The 92-year-old endangered art-deco gem has finally been given a life-line.
The Laramie State Bank building in Chicago’s Austin neighborhood has been an “endangered art deco gem” of the West Side since becoming vacant in 2012.
Built at 5200 W. Chicago Avenue in 1929 the exuberant three-story bank was opened to great fanfare at the end of a decade when Austin’s population was population was thriving. Having been voted one of Chicago’s 7 most endangered buildings by Preservation Chicago in 2019, the beloved building has finally been given a lifeline. The vacant bank will now be redeveloped into a museum celebrating the history of Chicago blues, a business incubator, and a café it was announced earlier this week.
Of the seven proposals put forward by developers and community organizations, The Chicago Department of Planning and Development chose the project presented by Austin United Alliance – a collaboration between Oak Park Regional Housing Center, Latent Design, and Heartland Alliance.
The winning proposal beat the likes of West Side Health Authority, who sought to turn the building into African-American Culture, a proposal from the Austin non-profit organization New Moms, and others that included “some mix of affordable housing and retail, with many proposals featuring art hubs and business incubators.”
The iconic West Side landmark and several lots that surround it will now be the subject of a $37.5 million redevelopment project as part of the INVEST South/West initiative. While the bank’s distinctive facade and features will be preserved, the interior will undergo a huge revamp to accommodate community needs and bring the building’s safety and modern amenities up to scratch.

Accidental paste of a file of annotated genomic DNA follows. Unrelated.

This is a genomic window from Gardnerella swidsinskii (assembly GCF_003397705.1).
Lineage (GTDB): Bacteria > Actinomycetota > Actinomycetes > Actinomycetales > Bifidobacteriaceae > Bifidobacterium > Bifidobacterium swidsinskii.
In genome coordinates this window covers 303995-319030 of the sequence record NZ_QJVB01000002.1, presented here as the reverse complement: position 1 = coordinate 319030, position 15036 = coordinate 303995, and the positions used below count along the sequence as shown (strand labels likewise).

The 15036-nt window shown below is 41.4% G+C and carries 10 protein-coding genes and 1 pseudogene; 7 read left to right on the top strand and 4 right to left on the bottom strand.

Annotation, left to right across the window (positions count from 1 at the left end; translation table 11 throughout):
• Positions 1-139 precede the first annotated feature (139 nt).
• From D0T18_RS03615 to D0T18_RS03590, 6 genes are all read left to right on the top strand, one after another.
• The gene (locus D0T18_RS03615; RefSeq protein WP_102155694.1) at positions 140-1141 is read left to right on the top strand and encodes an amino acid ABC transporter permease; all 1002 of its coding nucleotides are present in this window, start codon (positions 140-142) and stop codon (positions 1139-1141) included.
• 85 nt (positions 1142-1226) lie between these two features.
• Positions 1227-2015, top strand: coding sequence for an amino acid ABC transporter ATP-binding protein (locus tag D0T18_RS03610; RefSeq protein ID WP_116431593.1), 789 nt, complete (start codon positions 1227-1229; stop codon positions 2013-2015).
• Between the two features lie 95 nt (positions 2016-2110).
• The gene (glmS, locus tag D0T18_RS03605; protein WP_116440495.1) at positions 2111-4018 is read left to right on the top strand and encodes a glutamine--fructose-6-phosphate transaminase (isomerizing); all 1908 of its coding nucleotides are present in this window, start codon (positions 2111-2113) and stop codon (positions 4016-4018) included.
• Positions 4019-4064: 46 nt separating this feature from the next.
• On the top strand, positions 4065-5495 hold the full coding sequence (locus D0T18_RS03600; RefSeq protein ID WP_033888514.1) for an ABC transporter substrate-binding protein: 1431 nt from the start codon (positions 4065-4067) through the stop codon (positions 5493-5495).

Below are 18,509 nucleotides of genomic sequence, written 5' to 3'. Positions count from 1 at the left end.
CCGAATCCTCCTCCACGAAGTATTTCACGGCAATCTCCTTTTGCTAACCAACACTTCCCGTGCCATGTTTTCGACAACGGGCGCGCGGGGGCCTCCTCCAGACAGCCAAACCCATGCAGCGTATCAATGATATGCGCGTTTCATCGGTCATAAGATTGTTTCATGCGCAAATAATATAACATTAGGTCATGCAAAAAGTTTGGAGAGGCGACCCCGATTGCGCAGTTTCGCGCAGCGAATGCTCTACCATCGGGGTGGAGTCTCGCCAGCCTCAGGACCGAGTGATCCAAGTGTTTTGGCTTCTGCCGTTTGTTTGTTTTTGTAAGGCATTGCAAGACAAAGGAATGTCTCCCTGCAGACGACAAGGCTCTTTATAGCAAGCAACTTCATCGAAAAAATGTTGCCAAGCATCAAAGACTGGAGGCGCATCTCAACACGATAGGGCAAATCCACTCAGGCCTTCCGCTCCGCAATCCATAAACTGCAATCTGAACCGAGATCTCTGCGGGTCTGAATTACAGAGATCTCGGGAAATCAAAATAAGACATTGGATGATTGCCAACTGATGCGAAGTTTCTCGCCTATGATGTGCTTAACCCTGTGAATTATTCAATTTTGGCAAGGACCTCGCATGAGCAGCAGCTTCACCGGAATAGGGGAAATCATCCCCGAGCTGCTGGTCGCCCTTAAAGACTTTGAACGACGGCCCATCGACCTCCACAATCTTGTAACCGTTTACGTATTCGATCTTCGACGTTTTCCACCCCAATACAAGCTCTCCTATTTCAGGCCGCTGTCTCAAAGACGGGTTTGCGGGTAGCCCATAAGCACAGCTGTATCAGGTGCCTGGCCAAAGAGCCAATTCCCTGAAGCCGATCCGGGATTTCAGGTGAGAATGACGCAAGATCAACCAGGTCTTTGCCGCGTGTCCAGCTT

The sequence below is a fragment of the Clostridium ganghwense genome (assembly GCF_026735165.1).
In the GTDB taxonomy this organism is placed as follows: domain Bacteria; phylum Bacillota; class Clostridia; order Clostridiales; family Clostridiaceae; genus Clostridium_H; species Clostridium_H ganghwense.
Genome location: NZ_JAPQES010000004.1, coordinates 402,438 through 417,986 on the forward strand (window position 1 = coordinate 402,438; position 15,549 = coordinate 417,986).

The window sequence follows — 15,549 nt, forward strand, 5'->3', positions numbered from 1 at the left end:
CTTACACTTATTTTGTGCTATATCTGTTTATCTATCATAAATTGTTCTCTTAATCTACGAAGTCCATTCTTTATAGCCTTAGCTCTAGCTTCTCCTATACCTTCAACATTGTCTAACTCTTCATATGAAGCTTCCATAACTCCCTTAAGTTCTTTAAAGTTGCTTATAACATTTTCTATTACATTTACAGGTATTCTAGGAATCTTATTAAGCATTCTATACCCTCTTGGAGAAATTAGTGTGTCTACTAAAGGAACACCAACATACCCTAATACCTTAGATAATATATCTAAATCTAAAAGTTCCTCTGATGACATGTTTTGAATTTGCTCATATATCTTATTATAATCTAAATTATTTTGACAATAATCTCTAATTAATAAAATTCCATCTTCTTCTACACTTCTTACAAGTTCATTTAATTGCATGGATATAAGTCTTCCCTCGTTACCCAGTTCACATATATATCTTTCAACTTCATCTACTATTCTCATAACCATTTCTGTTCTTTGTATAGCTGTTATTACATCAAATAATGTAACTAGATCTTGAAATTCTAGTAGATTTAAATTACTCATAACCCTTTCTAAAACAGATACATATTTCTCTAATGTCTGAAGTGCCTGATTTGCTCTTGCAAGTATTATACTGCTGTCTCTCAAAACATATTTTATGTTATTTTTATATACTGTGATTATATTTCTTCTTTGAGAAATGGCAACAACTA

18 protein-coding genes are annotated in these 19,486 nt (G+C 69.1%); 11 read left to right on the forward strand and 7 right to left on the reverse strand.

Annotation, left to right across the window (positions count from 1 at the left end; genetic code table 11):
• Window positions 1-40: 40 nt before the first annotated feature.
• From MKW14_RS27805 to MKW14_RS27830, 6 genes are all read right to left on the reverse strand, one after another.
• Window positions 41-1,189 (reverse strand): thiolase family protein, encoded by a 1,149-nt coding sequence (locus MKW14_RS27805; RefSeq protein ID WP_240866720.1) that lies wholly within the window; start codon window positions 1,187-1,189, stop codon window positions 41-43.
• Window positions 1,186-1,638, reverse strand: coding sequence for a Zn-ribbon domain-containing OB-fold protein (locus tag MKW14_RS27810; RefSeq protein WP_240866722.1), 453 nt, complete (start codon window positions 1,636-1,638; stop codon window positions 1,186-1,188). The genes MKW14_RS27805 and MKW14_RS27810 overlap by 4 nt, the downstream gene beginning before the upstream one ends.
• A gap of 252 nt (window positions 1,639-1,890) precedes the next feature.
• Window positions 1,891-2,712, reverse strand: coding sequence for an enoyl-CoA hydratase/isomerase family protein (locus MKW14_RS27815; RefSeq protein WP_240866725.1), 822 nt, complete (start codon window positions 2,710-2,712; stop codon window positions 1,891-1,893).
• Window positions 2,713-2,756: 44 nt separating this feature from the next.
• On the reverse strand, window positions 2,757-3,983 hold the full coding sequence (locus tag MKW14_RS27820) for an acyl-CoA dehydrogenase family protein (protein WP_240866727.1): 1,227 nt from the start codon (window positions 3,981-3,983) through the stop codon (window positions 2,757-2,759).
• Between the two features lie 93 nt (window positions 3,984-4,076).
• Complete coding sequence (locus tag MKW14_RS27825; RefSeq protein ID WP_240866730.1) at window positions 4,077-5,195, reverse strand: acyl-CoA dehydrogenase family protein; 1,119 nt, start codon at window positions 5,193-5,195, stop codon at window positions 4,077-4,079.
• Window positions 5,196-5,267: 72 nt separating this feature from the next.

The winning plan encompasses several new purposes for the building’s 10,000 square feet of commercial space. A museum honoring Chicago artists’ contribution to blues music is the headline move but the building will also house a co-working space, a locally-owned coffee shop, and a business incubator to support emerging entrepreneurs whilst the building will still house a bank to help improve local access to financial services.
On city-owned land adjacent to the building a block of 70+ affordable housing units will be built separated by a courtyard that will contain a community plaza, public art installations, and gardens.
Planning department commissioner Maurice Cox said “There is literally nothing like it anywhere else in Chicago. … It will be a fitting anchor to the evolving soul city corridor.” Mayor Lori Lightfoot, meanwhile, declared it “a milestone in our city’s journey of improvement from the inside out by empowering residents to become changemakers within their communities.”
This exuberant three-story art-deco building, and its spectacular details, has finally been given a lifeline, and we can’t wait to see it brought back to its former glory.
[Featured image from Twitter / @glegozpics]